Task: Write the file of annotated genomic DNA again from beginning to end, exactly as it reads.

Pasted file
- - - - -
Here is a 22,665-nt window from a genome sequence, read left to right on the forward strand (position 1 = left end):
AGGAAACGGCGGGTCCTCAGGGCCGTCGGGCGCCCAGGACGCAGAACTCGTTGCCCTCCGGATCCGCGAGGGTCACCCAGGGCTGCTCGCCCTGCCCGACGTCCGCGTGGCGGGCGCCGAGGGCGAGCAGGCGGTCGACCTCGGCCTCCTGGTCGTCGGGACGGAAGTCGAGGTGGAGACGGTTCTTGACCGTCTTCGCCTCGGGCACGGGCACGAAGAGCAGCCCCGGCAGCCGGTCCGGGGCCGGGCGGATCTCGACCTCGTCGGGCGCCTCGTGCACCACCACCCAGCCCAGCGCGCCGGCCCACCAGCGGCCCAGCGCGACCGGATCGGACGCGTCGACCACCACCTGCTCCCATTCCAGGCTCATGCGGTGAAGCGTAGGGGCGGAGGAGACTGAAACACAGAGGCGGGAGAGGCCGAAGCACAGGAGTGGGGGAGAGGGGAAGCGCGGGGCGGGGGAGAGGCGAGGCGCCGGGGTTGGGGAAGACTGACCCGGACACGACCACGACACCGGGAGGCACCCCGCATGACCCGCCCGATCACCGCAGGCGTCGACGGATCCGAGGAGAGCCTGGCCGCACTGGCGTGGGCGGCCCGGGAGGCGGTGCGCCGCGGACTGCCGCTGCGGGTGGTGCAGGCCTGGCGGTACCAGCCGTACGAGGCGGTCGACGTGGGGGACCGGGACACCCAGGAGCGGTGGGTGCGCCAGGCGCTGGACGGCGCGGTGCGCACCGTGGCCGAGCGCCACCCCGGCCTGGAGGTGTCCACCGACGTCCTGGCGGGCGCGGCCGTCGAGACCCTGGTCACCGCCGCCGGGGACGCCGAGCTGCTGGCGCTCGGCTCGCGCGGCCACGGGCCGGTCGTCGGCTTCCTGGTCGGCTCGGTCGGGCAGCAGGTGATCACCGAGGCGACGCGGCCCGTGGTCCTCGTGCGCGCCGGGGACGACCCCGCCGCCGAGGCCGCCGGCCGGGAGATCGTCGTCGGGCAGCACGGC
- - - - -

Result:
Here is a 22,665-nt window from a genome sequence, read left to right on the forward strand (position 1 = left end):
AGGAAACGGCGGGTCCTCAGGGCCGTCGGGCGCCCAGGACGCAGAACTCGTTGCCCTCCGGATCCGCGAGGGTCACCCAGGGCTGCTCGCCCTGCCCGACGTCCGCGTGGCGGGCGCCGAGGGCGAGCAGGCGGTCGACCTCGGCCTCCTGGTCGTCGGGACGGAAGTCGAGGTGGAGACGGTTCTTGACCGTCTTCGCCTCGGGCACGGGCACGAAGAGCAGCCCCGGCAGCCGGTCCGGGGCCGGGCGGATCTCGACCTCGTCGGGCGCCTCGTGCACCACCACCCAGCCCAGCGCGCCGGCCCACCAGCGGCCCAGCGCGACCGGATCGGACGCGTCGACCACCACCTGCTCCCATTCCAGGCTCATGCGGTGAAGCGTAGGGGCGGAGGAGACTGAAACACAGAGGCGGGAGAGGCCGAAGCACAGGAGTGGGGGAGAGGGGAAGCGCGGGGCGGGGGAGAGGCGAGGCGCCGGGGTTGGGGAAGACTGACCCGGACACGACCACGACACCGGGAGGCACCCCGCATGACCCGCCCGATCACCGCAGGCGTCGACGGATCCGAGGAGAGCCTGGCCGCACTGGCGTGGGCGGCCCGGGAGGCGGTGCGCCGCGGACTGCCGCTGCGGGTGGTGCAGGCCTGGCGGTACCAGCCGTACGAGGCGGTCGACGTGGGGGACCGGGACACCCAGGAGCGGTGGGTGCGCCAGGCGCTGGACGGCGCGGTGCGCACCGTGGCCGAGCGCCACCCCGGCCTGGAGGTGTCCACCGACGTCCTGGCGGGCGCGGCCGTCGAGACCCTGGTCACCGCCGCCGGGGACGCCGAGCTGCTGGCGCTCGGCTCGCGCGGCCACGGGCCGGTCGTCGGCTTCCTGGTCGGCTCGGTCGGGCAGCAGGTGATCACCGAGGCGACGCGGCCCGTGGTCCTCGTGCGCGCCGGGGACGACCCCGCCGCCGAGGCCGCCGGCCGGGAGATCGTCGTCGGGCAGCACGGC